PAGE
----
In the #spritely IRC channel, mala mentioned the multiaddr specification.

From the site, “Multiaddr is a format for encoding addresses from various well-established network protocols.” The aim is to avoid “[leaving] much to interpretation and side-band context”, and to allow people to “build applications that will work with network protocols of the future, and do not accidentally ossify the stack.”

Syndicate defines something similar (though rudimentary) in its transportAddress module and in its notion of a Route.

Semantics for Multiaddr

Multiaddr informally defines its semantics, and gives both a human-readable and a machine-readable concrete syntax.

Let’s borrow preserves and propose a better specification for multiaddr semantics:

  • A multiaddr value (a Multiaddr) is a Sequence of protocol addresses. The sequence is implicitly understood to describe a layered protocol stack, with leftward addresses (the “bottom” of the stack) acting as substrate for rightward addresses.

  • A protocol address (an Address) is a record with its label being a Symbol representing a protocol name (a ProtocolName), and its fields being zero or more protocol-specific Values.

  • Each kind of Address must define a canonical form. Use of the canonical form is mandatory. For example, an ip6 address could define a rule that the associated string must always conform to IETF IPv6 canonical format.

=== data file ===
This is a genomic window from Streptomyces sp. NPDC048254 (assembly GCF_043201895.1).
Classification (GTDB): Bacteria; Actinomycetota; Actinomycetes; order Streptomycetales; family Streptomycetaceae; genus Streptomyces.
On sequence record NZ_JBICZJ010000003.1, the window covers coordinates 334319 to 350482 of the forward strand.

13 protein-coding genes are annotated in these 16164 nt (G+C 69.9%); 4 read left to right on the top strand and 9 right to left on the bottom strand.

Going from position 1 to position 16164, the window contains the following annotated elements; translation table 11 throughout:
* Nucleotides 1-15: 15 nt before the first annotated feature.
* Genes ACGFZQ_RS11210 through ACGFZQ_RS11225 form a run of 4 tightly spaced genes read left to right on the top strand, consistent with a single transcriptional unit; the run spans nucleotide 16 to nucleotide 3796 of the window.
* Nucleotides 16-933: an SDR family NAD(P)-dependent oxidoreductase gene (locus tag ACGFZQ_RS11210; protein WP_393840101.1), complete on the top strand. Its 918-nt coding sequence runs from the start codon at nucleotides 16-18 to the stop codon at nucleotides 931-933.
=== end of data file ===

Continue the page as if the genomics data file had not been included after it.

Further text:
For example, the multiaddr examples written


could denote the Values

[<ip4 127 0 0 1> <udp 9090> <quic>]
[<ip6 "::1"> <tcp 3217>]
[<ip4 127 0 0 1> <tcp 80> <http "/baz.jpg">]
[<dns4 ""> <tcp 80> <http "/bar/baz.jpg">]
[<dns6 ""> <tcp 443> <https "/">]

Schema for Multiaddr

Much of this structure can be captured by a preserves schema definition. Given such a schema, the multiaddr text and binary syntaxes become special-purpose syntax for preserves Values conforming to the schema.

version 1 .

Multiaddr = [Address ...] .
Address = <<rec> @protocolName symbol @detail [any ...]> .

WellKnownProtocol =
/ <ip4 @a int @b int @c int @d int>
/ <ip6 @addr string>
/ <dns4 @dnsName string>
/ <dns6 @dnsName string>
/ <udp @port int>
/ <tcp @port int>
/ <quic>
/ <http @path string>
/ <https @path string>
/ @unknown Address

Side-conditions such as bounding the integers in an ip4 address to the range [0..255] are not currently expressible in preserves schema.

Also, these definitions are too simple, particularly in the case of HTTP(S), where much more of the structure of an HTTP url (username, password, path, query, fragment, etc.) can and should be parsed out.